Fans of Scottish Premiership club Ross County.
Viewers of BBC Alba could have been excused for cursing their luck on Saturday after the station scrapped plans to show Ross County's match against St Mirren less than an hour after it finished due to foul language.
County won a bad-tempered game 2-1 in Dingwall, a contest watched by over 3,000 hardy souls, but the game was set for a much bigger audience as the Scottish regional channel planned to broadcast it 'as live' on a tape delay shortly after the final whistle.
But that plan was altered due to the game apparently brimming with so much industrial language from the stands that broadcasters felt they couldn't show the match before the 9pm watershed.
BBC Alba - a Scottish gaelic language channel - was concerned that the Old English epithets being spewed at the players would have prompted action from Ofcom for breaching guidelines on what is acceptable.
Dingwall has a population of under 6,000, but County still managed to take 17,000 with them to Hampden Park in Glasgow when they faced Dundee United in the 2010 Scottish Cup final.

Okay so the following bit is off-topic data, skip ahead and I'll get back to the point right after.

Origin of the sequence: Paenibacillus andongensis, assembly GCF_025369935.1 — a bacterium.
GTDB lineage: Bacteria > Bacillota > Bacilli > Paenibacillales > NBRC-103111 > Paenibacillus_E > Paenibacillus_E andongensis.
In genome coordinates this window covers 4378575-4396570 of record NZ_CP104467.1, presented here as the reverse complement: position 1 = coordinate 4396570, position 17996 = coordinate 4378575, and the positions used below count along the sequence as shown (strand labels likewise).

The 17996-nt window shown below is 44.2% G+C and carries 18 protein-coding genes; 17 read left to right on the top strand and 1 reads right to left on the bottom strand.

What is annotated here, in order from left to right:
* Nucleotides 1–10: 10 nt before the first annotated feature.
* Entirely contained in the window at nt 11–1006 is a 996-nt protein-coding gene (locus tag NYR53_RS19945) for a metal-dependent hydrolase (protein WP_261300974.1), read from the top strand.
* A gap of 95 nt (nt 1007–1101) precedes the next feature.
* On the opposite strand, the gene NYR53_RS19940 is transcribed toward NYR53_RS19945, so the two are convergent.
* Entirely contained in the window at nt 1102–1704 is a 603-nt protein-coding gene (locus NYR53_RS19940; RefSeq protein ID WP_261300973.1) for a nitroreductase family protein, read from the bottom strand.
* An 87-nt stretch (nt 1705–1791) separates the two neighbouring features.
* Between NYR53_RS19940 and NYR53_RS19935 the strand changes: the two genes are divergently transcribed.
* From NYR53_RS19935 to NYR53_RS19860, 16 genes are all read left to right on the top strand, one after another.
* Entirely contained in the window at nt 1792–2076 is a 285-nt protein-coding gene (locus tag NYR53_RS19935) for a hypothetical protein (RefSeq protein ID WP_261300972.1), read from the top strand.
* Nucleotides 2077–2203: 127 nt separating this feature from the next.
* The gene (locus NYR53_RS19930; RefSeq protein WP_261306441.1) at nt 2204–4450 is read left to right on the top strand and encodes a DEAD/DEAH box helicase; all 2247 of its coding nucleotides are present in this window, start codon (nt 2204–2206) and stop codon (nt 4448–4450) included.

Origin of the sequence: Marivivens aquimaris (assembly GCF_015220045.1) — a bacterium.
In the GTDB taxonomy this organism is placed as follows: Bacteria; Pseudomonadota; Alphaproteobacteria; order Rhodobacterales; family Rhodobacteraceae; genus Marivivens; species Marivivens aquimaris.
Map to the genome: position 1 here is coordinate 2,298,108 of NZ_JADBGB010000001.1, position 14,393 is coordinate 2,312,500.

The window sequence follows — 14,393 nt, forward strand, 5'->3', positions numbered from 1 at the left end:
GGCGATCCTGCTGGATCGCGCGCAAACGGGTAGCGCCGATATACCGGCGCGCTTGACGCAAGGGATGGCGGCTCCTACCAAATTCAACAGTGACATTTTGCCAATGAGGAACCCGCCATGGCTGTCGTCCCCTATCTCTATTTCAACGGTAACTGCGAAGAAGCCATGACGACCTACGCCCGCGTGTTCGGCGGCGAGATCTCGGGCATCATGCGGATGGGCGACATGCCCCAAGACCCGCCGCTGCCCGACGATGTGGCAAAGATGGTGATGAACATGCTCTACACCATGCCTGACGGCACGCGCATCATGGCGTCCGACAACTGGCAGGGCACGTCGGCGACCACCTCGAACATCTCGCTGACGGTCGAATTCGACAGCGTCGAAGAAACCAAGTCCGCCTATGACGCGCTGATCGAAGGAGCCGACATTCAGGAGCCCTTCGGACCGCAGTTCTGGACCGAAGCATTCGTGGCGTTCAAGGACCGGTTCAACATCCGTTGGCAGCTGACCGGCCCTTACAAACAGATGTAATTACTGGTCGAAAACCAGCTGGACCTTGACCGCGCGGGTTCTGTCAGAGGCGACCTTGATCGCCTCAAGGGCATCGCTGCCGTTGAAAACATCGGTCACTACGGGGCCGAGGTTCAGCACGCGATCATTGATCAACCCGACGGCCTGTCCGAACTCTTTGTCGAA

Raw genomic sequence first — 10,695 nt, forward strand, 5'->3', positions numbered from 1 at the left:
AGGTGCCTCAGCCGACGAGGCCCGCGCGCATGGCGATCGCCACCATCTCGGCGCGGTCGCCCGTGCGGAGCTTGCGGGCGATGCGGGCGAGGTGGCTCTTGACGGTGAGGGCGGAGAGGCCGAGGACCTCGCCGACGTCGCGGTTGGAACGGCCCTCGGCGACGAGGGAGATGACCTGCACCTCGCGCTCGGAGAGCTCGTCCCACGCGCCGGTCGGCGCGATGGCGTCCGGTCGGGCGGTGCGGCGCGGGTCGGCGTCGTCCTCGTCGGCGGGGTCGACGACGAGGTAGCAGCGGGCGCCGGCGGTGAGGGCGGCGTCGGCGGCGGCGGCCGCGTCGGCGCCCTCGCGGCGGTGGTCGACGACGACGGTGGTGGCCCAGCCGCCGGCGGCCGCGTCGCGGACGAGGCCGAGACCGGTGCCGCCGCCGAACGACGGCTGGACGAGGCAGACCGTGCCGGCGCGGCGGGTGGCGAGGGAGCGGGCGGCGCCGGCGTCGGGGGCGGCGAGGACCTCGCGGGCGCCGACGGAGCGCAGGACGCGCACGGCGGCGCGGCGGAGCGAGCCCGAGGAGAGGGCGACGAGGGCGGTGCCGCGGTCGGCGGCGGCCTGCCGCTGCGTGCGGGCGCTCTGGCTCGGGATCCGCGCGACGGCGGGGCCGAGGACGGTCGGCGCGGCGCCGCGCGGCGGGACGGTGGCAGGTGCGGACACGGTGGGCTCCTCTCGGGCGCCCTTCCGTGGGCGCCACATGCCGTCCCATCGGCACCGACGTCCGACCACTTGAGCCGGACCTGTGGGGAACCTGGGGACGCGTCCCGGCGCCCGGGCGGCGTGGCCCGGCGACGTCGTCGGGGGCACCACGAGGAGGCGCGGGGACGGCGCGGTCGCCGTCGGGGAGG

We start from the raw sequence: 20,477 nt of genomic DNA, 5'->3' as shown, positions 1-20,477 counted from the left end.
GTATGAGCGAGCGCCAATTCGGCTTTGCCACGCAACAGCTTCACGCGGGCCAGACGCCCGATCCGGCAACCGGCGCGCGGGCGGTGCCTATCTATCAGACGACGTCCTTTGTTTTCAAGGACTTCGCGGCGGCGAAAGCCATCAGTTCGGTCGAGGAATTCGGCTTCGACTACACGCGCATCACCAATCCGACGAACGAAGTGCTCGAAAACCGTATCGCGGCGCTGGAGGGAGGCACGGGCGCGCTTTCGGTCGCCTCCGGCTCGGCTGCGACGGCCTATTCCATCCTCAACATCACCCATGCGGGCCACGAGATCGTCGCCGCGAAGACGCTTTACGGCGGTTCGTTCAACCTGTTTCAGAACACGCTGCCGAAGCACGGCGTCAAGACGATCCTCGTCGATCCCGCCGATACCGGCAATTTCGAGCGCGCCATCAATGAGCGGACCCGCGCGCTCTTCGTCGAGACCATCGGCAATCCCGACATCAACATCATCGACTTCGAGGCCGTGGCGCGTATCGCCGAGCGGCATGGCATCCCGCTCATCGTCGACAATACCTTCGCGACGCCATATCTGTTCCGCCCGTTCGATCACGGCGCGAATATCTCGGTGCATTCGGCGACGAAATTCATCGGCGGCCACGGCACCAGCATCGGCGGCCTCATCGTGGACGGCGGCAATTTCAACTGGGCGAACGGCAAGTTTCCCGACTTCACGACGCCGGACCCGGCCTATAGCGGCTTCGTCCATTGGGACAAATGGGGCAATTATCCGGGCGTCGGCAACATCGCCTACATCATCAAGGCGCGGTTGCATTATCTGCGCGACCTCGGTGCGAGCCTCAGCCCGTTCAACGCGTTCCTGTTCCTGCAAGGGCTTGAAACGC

A spokeswoman for the channel apparently said there was no time to edit out the swearing for a 5:30pm start. The match was eventually shown on delayed transmission, but not until 22:55pm.
The BBC said: "In compliance with the rules set by Ofcom, where no programme that carries offensive language can be broadcast pre-watershed, BBC Alba had no choice but to defer broadcast of today's Ross County v St Mirren match until post-watershed due to bad language picked up from the crowds."
The fans' fruity language wasn't the only controversy at the match, incidentally: Ross County manager Derek Adams and St Mirren coach Danny Lennon were pulled apart on the touchline as tempers boiled over, with both being sent to the stands by referee Willie Collum.
Adams also berated St Mirren captain Jim Goodwin after County's win, with the incident that prompted the trouble being a challenge on Filip Kiss using an arm.
"He's incensed our players," said Adams. "It's been a difficult match but it's plain to see. I don't have to say anything because it's there on the television pictures."
Indeed there were. You just had to stay up until an hour before midnight to see them.